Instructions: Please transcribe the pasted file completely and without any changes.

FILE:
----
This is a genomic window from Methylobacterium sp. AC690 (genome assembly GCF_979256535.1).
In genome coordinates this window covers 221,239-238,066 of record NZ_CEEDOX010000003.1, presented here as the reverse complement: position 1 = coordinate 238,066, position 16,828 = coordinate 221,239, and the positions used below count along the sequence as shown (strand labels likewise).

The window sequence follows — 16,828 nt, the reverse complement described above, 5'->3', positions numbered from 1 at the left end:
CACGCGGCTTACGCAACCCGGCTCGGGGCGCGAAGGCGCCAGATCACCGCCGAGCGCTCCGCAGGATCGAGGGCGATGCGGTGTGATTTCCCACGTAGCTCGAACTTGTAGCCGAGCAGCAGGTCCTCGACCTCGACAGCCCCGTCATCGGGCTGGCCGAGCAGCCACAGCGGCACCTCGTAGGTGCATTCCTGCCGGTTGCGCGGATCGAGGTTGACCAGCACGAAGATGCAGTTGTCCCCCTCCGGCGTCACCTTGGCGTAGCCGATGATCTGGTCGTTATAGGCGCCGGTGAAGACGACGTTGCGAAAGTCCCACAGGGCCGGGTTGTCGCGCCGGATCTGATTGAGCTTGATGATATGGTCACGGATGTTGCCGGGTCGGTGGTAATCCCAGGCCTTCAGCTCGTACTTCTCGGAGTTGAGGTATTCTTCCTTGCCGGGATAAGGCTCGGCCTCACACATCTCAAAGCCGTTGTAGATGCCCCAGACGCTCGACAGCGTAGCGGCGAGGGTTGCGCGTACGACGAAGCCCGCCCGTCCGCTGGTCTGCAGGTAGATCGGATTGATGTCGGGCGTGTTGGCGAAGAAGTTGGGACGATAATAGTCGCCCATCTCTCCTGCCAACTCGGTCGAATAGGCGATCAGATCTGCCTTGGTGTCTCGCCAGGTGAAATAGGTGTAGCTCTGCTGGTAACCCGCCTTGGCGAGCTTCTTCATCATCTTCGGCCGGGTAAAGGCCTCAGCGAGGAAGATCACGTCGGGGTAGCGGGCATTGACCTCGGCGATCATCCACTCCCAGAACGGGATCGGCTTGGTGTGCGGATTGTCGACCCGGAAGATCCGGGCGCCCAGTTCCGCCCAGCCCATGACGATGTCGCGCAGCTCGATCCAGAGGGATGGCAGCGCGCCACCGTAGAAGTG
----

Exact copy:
This is a genomic window from Methylobacterium sp. AC690 (genome assembly GCF_979256535.1).
In genome coordinates this window covers 221,239-238,066 of record NZ_CEEDOX010000003.1, presented here as the reverse complement: position 1 = coordinate 238,066, position 16,828 = coordinate 221,239, and the positions used below count along the sequence as shown (strand labels likewise).

The window sequence follows — 16,828 nt, the reverse complement described above, 5'->3', positions numbered from 1 at the left end:
CACGCGGCTTACGCAACCCGGCTCGGGGCGCGAAGGCGCCAGATCACCGCCGAGCGCTCCGCAGGATCGAGGGCGATGCGGTGTGATTTCCCACGTAGCTCGAACTTGTAGCCGAGCAGCAGGTCCTCGACCTCGACAGCCCCGTCATCGGGCTGGCCGAGCAGCCACAGCGGCACCTCGTAGGTGCATTCCTGCCGGTTGCGCGGATCGAGGTTGACCAGCACGAAGATGCAGTTGTCCCCCTCCGGCGTCACCTTGGCGTAGCCGATGATCTGGTCGTTATAGGCGCCGGTGAAGACGACGTTGCGAAAGTCCCACAGGGCCGGGTTGTCGCGCCGGATCTGATTGAGCTTGATGATATGGTCACGGATGTTGCCGGGTCGGTGGTAATCCCAGGCCTTCAGCTCGTACTTCTCGGAGTTGAGGTATTCTTCCTTGCCGGGATAAGGCTCGGCCTCACACATCTCAAAGCCGTTGTAGATGCCCCAGACGCTCGACAGCGTAGCGGCGAGGGTTGCGCGTACGACGAAGCCCGCCCGTCCGCTGGTCTGCAGGTAGATCGGATTGATGTCGGGCGTGTTGGCGAAGAAGTTGGGACGATAATAGTCGCCCATCTCTCCTGCCAACTCGGTCGAATAGGCGATCAGATCTGCCTTGGTGTCTCGCCAGGTGAAATAGGTGTAGCTCTGCTGGTAACCCGCCTTGGCGAGCTTCTTCATCATCTTCGGCCGGGTAAAGGCCTCAGCGAGGAAGATCACGTCGGGGTAGCGGGCATTGACCTCGGCGATCATCCACTCCCAGAACGGGATCGGCTTGGTGTGCGGATTGTCGACCCGGAAGATCCGGGCGCCCAGTTCCGCCCAGCCCATGACGATGTCGCGCAGCTCGATCCAGAGGGATGGCAGCGCGCCACCGTAGAAGTG